Andrea Mantegna and cardiacesque coral

La Vierge de la Victoire // Madonna della Vittoria (1496)

Hither, Andrea Mantegna (1431-1506), one of my favourite painters and a principal figure in the Early Italian Renaissance, whose dramatic use of perspective and foreshortening combine with a sculptural style to emphasise arrested energy and the human subject. Trained in the study of marbles, he revered antique art over that of his time and even went so far as to avow it more eclectic in form than nature, (which would have had more than a slap of controversy about it). His painted cloths are always severe and closely folded; Mantegna is said to have dressed his models in paper or gummed weaves to achieve this stiff perfection of form.

This work is Completely Striking, particularly the ornately adorned arch filled with exotic birds, fruits, and precious stones, and the cardiacesque coral, a symbol of the Passion of Christ, which reminds me of another coral favourite, Piero della Francesca's Madonna di Senigallia (hither>>).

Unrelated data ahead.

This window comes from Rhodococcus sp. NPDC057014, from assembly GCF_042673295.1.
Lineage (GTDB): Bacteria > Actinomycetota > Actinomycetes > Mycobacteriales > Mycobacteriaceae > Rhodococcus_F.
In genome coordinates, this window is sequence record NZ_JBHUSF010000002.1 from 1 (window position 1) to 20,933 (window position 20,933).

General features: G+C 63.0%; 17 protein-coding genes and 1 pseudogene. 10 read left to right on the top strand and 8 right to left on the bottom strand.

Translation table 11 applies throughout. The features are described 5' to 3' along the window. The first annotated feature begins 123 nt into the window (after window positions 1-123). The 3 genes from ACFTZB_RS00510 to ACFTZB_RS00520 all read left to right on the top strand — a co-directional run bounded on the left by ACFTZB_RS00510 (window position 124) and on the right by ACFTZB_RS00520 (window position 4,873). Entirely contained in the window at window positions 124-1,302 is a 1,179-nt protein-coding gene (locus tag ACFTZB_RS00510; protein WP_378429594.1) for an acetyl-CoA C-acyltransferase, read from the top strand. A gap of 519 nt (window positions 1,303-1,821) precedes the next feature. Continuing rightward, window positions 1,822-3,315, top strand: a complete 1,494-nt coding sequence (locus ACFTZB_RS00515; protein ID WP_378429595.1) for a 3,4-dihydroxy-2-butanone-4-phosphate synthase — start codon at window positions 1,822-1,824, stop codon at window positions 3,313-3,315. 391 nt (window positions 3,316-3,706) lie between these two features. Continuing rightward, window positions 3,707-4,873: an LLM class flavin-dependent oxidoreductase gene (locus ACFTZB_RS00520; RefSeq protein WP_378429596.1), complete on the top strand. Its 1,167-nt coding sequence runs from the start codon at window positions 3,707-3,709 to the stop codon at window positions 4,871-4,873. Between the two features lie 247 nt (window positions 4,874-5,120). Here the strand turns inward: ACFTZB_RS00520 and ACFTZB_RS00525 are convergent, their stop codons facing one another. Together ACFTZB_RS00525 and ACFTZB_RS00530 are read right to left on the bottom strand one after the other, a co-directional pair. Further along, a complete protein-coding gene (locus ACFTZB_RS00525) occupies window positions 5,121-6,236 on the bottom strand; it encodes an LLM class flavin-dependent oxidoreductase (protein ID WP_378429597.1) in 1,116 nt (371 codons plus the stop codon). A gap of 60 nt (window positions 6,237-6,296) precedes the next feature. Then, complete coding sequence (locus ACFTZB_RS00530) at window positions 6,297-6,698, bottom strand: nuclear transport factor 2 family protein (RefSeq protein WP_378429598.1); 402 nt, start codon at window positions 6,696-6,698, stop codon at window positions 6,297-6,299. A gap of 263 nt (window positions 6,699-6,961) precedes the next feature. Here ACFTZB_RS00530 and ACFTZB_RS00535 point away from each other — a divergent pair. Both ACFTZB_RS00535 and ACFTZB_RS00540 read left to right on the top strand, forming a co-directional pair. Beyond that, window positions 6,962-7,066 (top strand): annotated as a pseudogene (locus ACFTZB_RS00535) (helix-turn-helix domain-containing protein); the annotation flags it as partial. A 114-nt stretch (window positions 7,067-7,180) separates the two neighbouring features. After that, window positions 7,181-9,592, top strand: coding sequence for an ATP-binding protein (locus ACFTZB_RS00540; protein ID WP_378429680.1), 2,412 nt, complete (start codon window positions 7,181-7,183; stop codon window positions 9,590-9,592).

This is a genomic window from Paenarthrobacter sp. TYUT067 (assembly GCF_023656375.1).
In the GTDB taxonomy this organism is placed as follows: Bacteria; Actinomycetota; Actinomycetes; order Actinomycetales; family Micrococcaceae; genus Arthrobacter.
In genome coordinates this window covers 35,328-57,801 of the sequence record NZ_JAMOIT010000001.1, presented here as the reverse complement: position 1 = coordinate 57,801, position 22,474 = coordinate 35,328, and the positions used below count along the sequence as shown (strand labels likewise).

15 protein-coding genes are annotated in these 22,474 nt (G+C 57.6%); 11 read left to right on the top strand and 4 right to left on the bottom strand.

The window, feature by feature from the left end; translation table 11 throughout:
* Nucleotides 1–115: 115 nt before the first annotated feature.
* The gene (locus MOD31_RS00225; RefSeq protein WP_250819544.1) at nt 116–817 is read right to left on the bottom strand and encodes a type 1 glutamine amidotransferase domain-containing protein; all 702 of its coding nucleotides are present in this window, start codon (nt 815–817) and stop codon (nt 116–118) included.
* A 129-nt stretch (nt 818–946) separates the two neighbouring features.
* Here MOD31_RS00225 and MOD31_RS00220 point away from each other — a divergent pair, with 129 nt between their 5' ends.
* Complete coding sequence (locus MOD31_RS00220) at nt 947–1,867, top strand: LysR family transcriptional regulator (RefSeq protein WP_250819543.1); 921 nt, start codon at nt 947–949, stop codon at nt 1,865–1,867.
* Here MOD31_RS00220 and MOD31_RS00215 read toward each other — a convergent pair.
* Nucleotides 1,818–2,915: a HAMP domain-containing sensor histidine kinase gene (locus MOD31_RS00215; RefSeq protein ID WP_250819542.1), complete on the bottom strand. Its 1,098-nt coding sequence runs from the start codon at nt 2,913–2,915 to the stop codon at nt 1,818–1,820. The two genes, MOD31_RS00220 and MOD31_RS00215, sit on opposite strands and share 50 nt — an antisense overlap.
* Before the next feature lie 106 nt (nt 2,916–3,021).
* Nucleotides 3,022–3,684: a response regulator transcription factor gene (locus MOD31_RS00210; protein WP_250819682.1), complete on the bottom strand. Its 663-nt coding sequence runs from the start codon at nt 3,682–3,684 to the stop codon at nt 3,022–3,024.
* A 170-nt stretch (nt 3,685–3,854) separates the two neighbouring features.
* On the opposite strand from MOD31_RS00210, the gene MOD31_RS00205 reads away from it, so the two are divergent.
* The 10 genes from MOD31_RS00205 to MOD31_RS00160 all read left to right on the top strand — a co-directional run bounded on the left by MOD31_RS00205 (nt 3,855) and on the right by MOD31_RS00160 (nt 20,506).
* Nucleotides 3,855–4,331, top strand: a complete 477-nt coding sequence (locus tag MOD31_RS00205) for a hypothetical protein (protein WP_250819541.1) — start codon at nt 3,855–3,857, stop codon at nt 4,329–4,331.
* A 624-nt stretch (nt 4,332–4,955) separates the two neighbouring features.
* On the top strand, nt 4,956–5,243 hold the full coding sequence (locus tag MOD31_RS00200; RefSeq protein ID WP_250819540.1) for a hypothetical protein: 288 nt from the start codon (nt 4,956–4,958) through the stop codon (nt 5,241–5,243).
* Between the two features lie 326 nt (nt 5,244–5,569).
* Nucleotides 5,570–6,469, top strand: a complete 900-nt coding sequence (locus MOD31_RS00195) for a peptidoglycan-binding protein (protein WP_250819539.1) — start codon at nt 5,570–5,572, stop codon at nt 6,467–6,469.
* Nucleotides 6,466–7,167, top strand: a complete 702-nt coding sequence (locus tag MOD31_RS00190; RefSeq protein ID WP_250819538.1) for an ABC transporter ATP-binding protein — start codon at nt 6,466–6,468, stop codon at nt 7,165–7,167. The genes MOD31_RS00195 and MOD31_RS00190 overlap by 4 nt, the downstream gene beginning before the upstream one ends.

The painting is a commissioned commemoration of the Battle of Fornovo in 1495; it shows the Virgin protecting Gonzaga (bottom left of frame), the military leader of the Holy League of Venice who successfully defeated the French invasion. The latin inscription, barely visible on the base of her throne, reads REGINA // CELI LET. // ALLELVIA (Queen of Heaven, rejoice, Alleluia). 

Ironically, around three centuries later, the painting was looted by the French army during the Napoleonic invasion of Italy and exhibited in the Louvre, where it remains, and where I visit it with antique adoration.